The voice talent for radio adds an interesting element to this form of digital history. Writers of all kinds can practice and develop strength in their tone; the sounds our voices make are more difficult to manage. A nasal timbre doesn’t go away with more practice. The good news is that interesting voices can be a feature, a distinguishing factor that can set the mood as much as the words being read. Relying on a director should be strongly suggested. The two should go hand in hand, melding the artistry of the pace with the scripted or roundtable content in a cohesive package for the listener.

Podcast or Simply Postcast?

As a digital history medium, these podcasts fell short of the possibilities opened by other sources we have explored this term. Though the audio files available on backstory.org and from Smithsonian 2.0 make information more accessible, on their own, they provide little more than continued access to broadcasts/talks that would otherwise have been broadcast only once. By their nature, podcasts are unable to take advantage of most of the utilities made accessible by the digital revolution.
This said, in the case of “American as Pumpkin Pie: A History of Thanksgiving”, the broadcast allowed historians to casually engage in a critical discussion of the particular regional origins of Thanksgiving as an American holiday, the popularity of NFL football (go Lions), and a debate on the religious significance of the holiday. Each element of this podcast took advantage of its medium to provide primary source material in its period context. The discussion on the NFL featured an interview with Roger Staubach, the discussion of religious significance (led by our friend Ed Ayers) featured the reading of a period proclamation of Thanksgiving, and other elements featured interviews with experts in their respective fields. While one might argue that a transcript of this program would contain all the information of the podcast, listening to interviews of authorities on these subjects was more enjoyable, required less effort, and added depth to expert’s testimony by restoring the speakers’ inflection and emotion (their humanity). However, resources such as photographs, maps, and historic documents, while audibly describable, are incompatible with the audio format of these podcasts. Though this problem was marginally mitigated by linking visual resources near access to the audio file online, the podcast itself was still hobbled by its confinement to a single medium.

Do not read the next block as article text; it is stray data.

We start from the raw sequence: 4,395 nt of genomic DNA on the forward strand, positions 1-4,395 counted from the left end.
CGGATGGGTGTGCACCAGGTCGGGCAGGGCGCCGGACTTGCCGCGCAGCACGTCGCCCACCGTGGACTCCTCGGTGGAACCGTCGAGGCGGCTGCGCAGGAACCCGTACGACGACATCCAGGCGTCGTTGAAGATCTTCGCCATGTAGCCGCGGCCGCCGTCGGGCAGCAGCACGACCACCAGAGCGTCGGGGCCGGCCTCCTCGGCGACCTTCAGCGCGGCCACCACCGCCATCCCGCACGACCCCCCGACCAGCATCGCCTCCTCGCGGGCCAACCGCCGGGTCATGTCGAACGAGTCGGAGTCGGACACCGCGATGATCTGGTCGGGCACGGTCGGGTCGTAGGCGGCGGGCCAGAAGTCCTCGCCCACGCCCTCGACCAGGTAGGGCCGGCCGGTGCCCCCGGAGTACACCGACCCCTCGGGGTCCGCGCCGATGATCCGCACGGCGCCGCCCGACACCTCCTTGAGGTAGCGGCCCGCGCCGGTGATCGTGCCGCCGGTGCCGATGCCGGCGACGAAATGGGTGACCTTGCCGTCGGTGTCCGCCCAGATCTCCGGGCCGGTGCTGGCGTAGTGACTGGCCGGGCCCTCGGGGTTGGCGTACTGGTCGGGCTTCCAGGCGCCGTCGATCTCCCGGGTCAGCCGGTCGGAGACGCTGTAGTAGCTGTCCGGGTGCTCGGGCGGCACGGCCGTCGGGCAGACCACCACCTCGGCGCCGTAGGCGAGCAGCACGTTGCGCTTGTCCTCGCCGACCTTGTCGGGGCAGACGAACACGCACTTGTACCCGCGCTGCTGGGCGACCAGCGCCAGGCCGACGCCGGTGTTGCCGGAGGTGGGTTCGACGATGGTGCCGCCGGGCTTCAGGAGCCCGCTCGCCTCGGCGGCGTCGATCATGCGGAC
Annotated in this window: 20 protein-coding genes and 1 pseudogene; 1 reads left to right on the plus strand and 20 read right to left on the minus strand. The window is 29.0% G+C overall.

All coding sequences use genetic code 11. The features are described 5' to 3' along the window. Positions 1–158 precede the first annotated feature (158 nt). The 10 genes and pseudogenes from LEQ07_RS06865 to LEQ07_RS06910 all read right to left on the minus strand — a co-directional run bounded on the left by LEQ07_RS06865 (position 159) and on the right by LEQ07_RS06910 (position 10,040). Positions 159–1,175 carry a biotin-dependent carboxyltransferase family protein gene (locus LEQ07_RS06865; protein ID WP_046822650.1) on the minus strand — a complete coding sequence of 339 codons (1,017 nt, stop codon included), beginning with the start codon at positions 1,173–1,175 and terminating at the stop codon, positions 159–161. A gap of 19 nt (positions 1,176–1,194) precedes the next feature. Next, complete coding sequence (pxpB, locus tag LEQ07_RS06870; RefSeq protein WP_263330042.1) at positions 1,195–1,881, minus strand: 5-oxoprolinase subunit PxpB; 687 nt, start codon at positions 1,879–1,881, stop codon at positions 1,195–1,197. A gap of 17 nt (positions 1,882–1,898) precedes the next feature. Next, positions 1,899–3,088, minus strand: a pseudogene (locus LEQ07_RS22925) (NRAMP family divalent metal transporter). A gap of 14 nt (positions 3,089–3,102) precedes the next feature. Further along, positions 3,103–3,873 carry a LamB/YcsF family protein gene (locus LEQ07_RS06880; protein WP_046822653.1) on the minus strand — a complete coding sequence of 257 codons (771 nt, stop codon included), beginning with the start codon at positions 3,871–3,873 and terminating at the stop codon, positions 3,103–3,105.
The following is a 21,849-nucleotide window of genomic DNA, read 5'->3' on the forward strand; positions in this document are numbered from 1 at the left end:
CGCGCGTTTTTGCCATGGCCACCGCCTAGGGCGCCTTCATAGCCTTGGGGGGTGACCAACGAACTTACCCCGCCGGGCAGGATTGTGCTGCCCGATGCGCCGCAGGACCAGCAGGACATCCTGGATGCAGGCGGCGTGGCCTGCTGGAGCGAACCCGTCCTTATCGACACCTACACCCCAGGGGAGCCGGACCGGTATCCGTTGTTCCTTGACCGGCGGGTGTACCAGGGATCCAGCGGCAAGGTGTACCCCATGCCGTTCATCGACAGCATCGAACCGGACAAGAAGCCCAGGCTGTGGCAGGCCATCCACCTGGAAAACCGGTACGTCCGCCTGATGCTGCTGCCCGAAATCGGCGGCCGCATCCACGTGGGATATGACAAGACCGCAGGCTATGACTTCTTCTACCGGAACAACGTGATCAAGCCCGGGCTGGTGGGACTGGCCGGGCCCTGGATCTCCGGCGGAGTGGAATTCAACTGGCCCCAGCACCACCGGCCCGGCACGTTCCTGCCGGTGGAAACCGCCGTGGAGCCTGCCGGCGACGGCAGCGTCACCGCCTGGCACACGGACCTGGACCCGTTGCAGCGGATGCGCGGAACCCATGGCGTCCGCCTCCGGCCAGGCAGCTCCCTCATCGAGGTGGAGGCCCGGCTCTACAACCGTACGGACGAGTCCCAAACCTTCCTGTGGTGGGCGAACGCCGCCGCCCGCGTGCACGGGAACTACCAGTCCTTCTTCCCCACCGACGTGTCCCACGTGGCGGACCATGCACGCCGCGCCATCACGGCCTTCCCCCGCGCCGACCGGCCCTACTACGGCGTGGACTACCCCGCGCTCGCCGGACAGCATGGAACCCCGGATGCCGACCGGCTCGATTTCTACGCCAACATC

The Smithsonian better engaged the podcast medium by making their re-broadcast visual as well as audible. The film of Clay Shirky’s talk Here Comes Everybody allowed podcast viewers to take advantage of more of the possibilities created by the digital revolution. By linking visual and spoken elements of Shirky’s presentation, the Smithsonian succeeded not only in capturing his inflection, but also his body language and a variety of visual aids (including many from web-pages and a sign language interpreter) that would have been invisible in the format used by radio stations such as that described above.
Taken as a pair, these podcasts demonstrate the continuing preoccupation of professionals with using the internet as they used traditional media. Simply put, it does not appear that either of these presentations was fundamentally shaped by the fact that it would eventually appear on the internet; rather, it seems that these presentations were put online simply to increase accessibility. While this is a perfectly legitimate and worthwhile activity, this media was not created as a result of the digital revolution, but the realization of a goal born in the analog world: the easy dissemination of information. In the future, these types of broadcasts might be further improved by embedding more digital utilities to take advantage of easy access to the internet.

As an aside, special thanks are extended to the Days Inn that unwittingly provided access to these sites.

In Our Time, Podcasts Provide the BackStory

From BackStory, I listened to “American Spirit: A History of the Supernatural.” This “Halloween special” podcast explored Americans’ relationship with ghosts, spirits, and witches. Each podcast has its own page that offers a short summary of the guiding questions for the podcast, as well as further readings and web exclusives. The web exclusives for the “American Spirit” podcast includes an extended version of Ed Ayres’ interview with a spirit medium and a recording of a listener phone call. BackStory also features a variety of ways to share each podcast through social media. Beyond sharing podcasts, users are invited to comment and start their own conversations about the topic on the website.